Went from third beach to toleak point. just over four hours to get there. very few people. great weather except for a little windy at night. beautiful scenery and sunset. interesting trail features: Several steep climbs and decentes on plank and cable ladders, one cave through which you must pass to proceed and several rocks which must be climbed around and over. Consider getting most of your water before reaching the point as jackson creek is quite dirty. water will come out a little brown in color but i experienced no illness after using filter. backcountry permit required and available at the trail head. no car permit needed.
0
Comments
5 out of 5 stars5 out of 5 stars5 out of 5 stars5 out of 5 stars5 out of 5 stars
8/1/2008
Absolutely amazing! This hike has everything. A waterfall, rope climbing, forest, beach. I was in heaven.
0
Comments
5 out of 5 stars5 out of 5 stars5 out of 5 stars5 out of 5 stars5 out of 5 stars
1/3/2005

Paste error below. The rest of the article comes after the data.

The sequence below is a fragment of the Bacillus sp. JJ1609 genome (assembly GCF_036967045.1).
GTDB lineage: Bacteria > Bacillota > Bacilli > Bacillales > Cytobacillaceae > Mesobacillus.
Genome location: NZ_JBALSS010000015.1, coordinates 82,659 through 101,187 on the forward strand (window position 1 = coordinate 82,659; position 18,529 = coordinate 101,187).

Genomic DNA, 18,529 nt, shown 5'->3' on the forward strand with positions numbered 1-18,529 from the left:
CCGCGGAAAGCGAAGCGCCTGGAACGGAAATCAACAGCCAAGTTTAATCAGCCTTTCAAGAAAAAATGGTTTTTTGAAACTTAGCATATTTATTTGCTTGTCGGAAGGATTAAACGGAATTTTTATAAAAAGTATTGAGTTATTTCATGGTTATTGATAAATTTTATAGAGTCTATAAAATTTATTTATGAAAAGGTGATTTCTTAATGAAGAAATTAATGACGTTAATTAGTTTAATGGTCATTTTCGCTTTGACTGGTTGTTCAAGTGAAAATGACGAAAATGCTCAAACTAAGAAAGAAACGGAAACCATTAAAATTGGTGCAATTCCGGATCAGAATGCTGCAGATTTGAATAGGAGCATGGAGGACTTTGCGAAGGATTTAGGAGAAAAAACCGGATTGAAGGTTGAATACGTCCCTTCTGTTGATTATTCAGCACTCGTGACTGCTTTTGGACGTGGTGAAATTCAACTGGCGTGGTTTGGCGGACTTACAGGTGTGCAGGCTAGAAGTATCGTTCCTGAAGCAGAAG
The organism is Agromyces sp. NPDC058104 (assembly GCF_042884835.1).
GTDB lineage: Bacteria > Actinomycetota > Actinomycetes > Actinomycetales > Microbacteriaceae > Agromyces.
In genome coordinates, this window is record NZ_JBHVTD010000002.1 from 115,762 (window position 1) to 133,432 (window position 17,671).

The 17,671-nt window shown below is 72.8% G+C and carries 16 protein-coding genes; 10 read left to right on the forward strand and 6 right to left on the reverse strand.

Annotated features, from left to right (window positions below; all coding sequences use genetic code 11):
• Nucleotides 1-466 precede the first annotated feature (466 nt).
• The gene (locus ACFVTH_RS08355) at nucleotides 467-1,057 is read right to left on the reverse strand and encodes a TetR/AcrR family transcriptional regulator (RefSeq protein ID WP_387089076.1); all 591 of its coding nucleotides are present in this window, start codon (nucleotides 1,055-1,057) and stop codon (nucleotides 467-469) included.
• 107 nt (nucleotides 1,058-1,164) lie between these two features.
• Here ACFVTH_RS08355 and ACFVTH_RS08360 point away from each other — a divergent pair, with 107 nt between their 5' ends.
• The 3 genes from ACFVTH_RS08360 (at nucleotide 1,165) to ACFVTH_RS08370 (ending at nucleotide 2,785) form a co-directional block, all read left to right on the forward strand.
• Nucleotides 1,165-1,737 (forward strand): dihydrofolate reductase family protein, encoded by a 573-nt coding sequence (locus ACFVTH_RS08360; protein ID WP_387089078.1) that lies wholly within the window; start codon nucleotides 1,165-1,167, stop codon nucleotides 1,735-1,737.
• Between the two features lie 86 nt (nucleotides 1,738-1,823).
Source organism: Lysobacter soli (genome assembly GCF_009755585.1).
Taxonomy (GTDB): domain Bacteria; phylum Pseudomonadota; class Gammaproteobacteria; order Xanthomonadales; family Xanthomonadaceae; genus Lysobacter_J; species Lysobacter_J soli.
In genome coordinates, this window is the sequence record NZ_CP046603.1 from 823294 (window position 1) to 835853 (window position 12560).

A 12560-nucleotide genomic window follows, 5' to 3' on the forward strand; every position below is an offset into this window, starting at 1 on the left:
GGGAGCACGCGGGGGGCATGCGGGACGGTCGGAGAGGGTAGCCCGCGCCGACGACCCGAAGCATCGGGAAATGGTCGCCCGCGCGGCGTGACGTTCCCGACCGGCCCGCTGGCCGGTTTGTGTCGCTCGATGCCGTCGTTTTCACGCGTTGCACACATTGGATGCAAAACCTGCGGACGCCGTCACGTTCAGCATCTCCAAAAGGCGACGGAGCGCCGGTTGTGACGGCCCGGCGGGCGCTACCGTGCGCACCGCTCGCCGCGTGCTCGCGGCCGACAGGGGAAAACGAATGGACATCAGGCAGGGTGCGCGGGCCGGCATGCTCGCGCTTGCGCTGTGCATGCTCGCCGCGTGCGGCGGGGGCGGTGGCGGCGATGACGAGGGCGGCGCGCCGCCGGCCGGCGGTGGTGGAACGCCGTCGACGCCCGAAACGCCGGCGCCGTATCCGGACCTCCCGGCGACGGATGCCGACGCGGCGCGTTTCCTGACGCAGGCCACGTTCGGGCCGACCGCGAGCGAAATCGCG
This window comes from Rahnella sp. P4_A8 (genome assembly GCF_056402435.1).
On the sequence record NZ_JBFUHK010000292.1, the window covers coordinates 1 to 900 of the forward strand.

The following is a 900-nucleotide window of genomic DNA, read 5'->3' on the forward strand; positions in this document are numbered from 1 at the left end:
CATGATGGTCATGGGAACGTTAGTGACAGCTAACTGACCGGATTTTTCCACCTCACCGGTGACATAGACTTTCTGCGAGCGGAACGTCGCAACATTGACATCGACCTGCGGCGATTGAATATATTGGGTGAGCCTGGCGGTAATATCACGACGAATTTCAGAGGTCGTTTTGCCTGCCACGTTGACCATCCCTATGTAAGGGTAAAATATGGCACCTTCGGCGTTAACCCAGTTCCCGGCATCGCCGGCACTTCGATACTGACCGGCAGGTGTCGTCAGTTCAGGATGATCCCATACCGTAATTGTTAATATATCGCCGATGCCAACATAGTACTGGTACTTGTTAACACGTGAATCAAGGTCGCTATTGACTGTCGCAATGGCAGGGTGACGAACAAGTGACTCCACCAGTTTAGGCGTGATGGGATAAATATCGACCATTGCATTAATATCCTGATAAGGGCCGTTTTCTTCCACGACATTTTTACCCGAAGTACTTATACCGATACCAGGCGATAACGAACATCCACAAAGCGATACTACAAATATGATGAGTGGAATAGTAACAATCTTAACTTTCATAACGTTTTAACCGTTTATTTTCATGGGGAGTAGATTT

If short and scenic are best, then these hikes get the "best" rating. The hikes themselves were so short as to not really count. They were more like long walks from the parking lot, but they were pretty, with plenty of green, and big trees you knew were centuries old. When I went, the trail was pretty muddy at Third Beach; sticky, but not troublesome. I drove from Seattle, leaving at what I thought was an early hour, 9 am, and arived at the trailhead with about 45 minutes until sundown. I ran the trail and spent every last precious minute on the beach, barefooted and shooting pictures madly. There was a stream making time from the woods down the beach and into the waves, just as you entered the beach. It looked like it ought to be crossable, but turned out to be too deep and fast to hop over. I ended up taking off my shoes and splashing through. The tide pools were an incredible surprise, with the purple and orange sea stars hugging the rough rocks, preparing for the next dousing. A few anemones straggled along beneath them. Further down the beach I could see a waterfall, but it was time to head back. Next time I'll explore that direction. Second Beach had most of what it has to offer right as you exit the trail, with the seastacks and their wave-carved greenish stone footings. Surfers were coming out of the water for the night when we arrived, as the sun was preparing to set. It was that sweet light, deep and gold, and we made the most of it, dancing in the surf and shooting pictures right and left. These beaches are sandy, curving slices of heaven to me. The only thing that would make them perfect is if they could be two hours away from me instead of six.